12. Key Questions That The National System Will Address Incident Commanders: How many and what type of people have been affected? Emergency Operations Centers: How many and what type of patients exist? To which hospitals are they transported? How many evacuees are in the system? DOD: What Federal transportation and other assets will be needed to supplement local and state assets to transport patients and evacuees? Public Health Department / Relief Organizations: How many people are in shelters and what are their specific medical needs? The Public: Where is my loved one? Remember that DOD is funding this project, so their question (what Federal assets will be needed) is especially important. Remember that DOD is funding this project, so their question (what Federal assets will be needed) is especially important.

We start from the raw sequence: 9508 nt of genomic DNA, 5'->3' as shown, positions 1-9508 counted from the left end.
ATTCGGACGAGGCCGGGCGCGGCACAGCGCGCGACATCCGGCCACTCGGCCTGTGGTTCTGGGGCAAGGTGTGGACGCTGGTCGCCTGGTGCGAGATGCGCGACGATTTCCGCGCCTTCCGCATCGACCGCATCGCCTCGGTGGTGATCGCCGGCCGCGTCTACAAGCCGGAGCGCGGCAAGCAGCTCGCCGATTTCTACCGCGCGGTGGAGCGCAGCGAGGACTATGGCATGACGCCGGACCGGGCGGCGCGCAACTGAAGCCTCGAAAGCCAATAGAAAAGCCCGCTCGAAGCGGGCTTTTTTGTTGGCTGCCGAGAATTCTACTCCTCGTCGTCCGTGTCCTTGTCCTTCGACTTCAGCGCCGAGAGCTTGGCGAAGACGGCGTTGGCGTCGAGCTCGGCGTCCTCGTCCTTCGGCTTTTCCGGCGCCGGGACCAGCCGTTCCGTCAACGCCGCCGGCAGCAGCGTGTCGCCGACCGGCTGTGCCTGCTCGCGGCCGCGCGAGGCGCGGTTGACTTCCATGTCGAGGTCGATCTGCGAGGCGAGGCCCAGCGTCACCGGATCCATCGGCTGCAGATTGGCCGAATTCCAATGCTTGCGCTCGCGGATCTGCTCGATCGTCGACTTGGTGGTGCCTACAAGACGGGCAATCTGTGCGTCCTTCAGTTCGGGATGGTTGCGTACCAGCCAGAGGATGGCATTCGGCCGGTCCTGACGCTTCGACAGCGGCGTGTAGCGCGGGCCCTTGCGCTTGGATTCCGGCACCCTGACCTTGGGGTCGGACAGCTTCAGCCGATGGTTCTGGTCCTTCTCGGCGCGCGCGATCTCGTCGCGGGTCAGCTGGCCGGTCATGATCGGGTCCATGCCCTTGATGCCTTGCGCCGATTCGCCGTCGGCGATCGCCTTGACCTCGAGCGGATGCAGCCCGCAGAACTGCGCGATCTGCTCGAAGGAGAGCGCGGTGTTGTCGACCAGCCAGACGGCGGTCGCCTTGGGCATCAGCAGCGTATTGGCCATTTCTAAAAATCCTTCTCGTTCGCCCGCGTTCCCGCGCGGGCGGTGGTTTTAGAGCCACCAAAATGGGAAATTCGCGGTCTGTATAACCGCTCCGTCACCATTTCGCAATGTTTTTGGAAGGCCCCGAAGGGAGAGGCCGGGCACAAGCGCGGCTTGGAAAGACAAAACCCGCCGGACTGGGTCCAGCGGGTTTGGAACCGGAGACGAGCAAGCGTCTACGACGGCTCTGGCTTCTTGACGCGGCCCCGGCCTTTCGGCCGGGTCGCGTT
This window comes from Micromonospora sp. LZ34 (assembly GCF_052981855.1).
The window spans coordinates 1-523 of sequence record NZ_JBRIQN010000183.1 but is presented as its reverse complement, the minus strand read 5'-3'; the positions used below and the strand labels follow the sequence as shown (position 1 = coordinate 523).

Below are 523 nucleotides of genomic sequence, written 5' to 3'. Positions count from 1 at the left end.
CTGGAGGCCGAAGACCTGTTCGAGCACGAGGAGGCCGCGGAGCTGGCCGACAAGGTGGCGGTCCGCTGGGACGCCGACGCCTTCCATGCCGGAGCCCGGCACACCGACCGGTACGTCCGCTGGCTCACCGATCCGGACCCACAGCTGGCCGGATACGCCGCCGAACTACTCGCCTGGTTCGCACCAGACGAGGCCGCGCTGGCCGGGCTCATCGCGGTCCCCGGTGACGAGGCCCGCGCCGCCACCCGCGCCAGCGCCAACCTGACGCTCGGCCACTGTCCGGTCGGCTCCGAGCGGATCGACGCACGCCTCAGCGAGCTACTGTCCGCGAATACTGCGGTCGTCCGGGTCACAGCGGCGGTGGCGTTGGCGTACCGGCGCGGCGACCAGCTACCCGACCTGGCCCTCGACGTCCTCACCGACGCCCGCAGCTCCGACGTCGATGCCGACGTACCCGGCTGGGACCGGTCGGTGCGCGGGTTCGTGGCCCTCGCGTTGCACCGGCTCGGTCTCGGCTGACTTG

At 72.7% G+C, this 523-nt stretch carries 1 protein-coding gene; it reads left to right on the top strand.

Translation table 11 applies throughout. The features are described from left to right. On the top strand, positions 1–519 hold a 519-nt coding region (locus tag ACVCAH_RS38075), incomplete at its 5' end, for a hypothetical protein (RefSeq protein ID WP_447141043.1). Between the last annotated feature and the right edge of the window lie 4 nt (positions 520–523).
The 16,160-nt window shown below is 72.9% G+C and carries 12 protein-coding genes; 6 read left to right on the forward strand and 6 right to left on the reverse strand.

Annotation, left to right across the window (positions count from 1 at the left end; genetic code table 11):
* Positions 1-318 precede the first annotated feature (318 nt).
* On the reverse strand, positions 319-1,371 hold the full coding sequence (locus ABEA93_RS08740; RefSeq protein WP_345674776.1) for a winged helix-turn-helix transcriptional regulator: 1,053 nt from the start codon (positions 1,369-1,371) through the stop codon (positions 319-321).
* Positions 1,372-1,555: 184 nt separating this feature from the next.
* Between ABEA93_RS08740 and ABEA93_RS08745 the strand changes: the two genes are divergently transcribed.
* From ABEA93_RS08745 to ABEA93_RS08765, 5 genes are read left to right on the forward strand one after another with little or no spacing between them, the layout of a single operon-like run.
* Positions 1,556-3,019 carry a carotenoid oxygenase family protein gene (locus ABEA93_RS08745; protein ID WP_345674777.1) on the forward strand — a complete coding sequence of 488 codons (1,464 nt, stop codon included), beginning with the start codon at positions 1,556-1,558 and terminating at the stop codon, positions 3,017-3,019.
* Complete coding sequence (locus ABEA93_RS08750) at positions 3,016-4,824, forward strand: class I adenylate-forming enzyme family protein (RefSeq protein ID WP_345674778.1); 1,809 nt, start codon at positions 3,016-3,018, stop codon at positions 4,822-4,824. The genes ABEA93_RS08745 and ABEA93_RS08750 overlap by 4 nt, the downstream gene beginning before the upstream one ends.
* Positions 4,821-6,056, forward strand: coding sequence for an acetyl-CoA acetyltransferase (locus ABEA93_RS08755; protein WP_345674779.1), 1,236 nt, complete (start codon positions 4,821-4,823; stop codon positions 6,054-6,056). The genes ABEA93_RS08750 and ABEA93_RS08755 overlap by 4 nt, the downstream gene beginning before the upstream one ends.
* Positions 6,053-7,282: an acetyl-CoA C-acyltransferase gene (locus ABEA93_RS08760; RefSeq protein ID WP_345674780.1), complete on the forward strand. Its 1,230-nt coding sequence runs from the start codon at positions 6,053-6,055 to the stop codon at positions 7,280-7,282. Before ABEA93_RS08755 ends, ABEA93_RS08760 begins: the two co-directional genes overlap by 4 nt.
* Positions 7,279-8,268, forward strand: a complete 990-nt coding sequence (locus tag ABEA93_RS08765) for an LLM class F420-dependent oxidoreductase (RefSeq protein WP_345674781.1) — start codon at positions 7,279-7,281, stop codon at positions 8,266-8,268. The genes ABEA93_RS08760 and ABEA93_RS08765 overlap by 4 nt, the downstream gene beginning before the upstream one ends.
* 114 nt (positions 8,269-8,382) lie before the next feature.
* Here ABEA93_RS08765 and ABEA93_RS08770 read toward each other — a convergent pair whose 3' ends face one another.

13. Patient / Evacuee Tracking: Key Principles Activated system Track location and health status/needs of any person encountering the system Track at “touch points”, which include overnight facilities, temporary staging areas/collection points, and (possibly) vehicles loading/unloading Require minimum data elements to login or update, but build system to accept more detailed demographic and medical information Build from person-level data, but accept aggregate (location-level) data System is accessible to both public and emergency responders / planners Data access and reporting must be tightly controlled Build on existing systems as much as possible Link to the low, mid-range, and high end system that we discussed last time. Link to the low, mid-range, and high end system that we discussed last time.